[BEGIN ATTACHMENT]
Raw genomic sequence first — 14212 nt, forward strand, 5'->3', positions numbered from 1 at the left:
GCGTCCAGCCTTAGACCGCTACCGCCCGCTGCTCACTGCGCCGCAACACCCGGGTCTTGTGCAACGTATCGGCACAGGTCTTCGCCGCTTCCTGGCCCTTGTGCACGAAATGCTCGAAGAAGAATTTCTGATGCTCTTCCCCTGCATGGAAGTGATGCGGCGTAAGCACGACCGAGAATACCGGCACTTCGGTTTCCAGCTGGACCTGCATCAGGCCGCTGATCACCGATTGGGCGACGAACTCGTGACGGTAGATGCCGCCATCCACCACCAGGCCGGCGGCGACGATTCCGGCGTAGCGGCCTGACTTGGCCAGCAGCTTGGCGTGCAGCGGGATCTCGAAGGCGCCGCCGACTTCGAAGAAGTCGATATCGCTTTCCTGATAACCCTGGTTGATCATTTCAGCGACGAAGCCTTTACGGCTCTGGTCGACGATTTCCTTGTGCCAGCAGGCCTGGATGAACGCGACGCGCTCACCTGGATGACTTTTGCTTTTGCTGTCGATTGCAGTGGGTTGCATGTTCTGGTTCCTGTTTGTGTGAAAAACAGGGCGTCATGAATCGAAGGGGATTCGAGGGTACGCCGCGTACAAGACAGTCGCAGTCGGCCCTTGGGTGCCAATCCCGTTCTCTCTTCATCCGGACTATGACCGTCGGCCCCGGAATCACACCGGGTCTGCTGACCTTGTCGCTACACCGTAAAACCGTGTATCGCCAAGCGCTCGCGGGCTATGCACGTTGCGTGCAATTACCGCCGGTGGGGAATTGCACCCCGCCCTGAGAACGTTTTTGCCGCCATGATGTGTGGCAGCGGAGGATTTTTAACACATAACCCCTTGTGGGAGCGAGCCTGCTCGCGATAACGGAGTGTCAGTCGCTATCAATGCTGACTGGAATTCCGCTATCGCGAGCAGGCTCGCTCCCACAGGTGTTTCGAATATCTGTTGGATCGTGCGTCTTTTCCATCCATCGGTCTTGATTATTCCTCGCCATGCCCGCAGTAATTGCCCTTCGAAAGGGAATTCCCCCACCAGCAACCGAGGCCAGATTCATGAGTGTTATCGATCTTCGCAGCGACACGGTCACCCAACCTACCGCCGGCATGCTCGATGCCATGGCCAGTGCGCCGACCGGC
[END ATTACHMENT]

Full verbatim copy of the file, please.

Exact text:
Raw genomic sequence first — 14212 nt, forward strand, 5'->3', positions numbered from 1 at the left:
GCGTCCAGCCTTAGACCGCTACCGCCCGCTGCTCACTGCGCCGCAACACCCGGGTCTTGTGCAACGTATCGGCACAGGTCTTCGCCGCTTCCTGGCCCTTGTGCACGAAATGCTCGAAGAAGAATTTCTGATGCTCTTCCCCTGCATGGAAGTGATGCGGCGTAAGCACGACCGAGAATACCGGCACTTCGGTTTCCAGCTGGACCTGCATCAGGCCGCTGATCACCGATTGGGCGACGAACTCGTGACGGTAGATGCCGCCATCCACCACCAGGCCGGCGGCGACGATTCCGGCGTAGCGGCCTGACTTGGCCAGCAGCTTGGCGTGCAGCGGGATCTCGAAGGCGCCGCCGACTTCGAAGAAGTCGATATCGCTTTCCTGATAACCCTGGTTGATCATTTCAGCGACGAAGCCTTTACGGCTCTGGTCGACGATTTCCTTGTGCCAGCAGGCCTGGATGAACGCGACGCGCTCACCTGGATGACTTTTGCTTTTGCTGTCGATTGCAGTGGGTTGCATGTTCTGGTTCCTGTTTGTGTGAAAAACAGGGCGTCATGAATCGAAGGGGATTCGAGGGTACGCCGCGTACAAGACAGTCGCAGTCGGCCCTTGGGTGCCAATCCCGTTCTCTCTTCATCCGGACTATGACCGTCGGCCCCGGAATCACACCGGGTCTGCTGACCTTGTCGCTACACCGTAAAACCGTGTATCGCCAAGCGCTCGCGGGCTATGCACGTTGCGTGCAATTACCGCCGGTGGGGAATTGCACCCCGCCCTGAGAACGTTTTTGCCGCCATGATGTGTGGCAGCGGAGGATTTTTAACACATAACCCCTTGTGGGAGCGAGCCTGCTCGCGATAACGGAGTGTCAGTCGCTATCAATGCTGACTGGAATTCCGCTATCGCGAGCAGGCTCGCTCCCACAGGTGTTTCGAATATCTGTTGGATCGTGCGTCTTTTCCATCCATCGGTCTTGATTATTCCTCGCCATGCCCGCAGTAATTGCCCTTCGAAAGGGAATTCCCCCACCAGCAACCGAGGCCAGATTCATGAGTGTTATCGATCTTCGCAGCGACACGGTCACCCAACCTACCGCCGGCATGCTCGATGCCATGGCCAGTGCGCCGACCGGC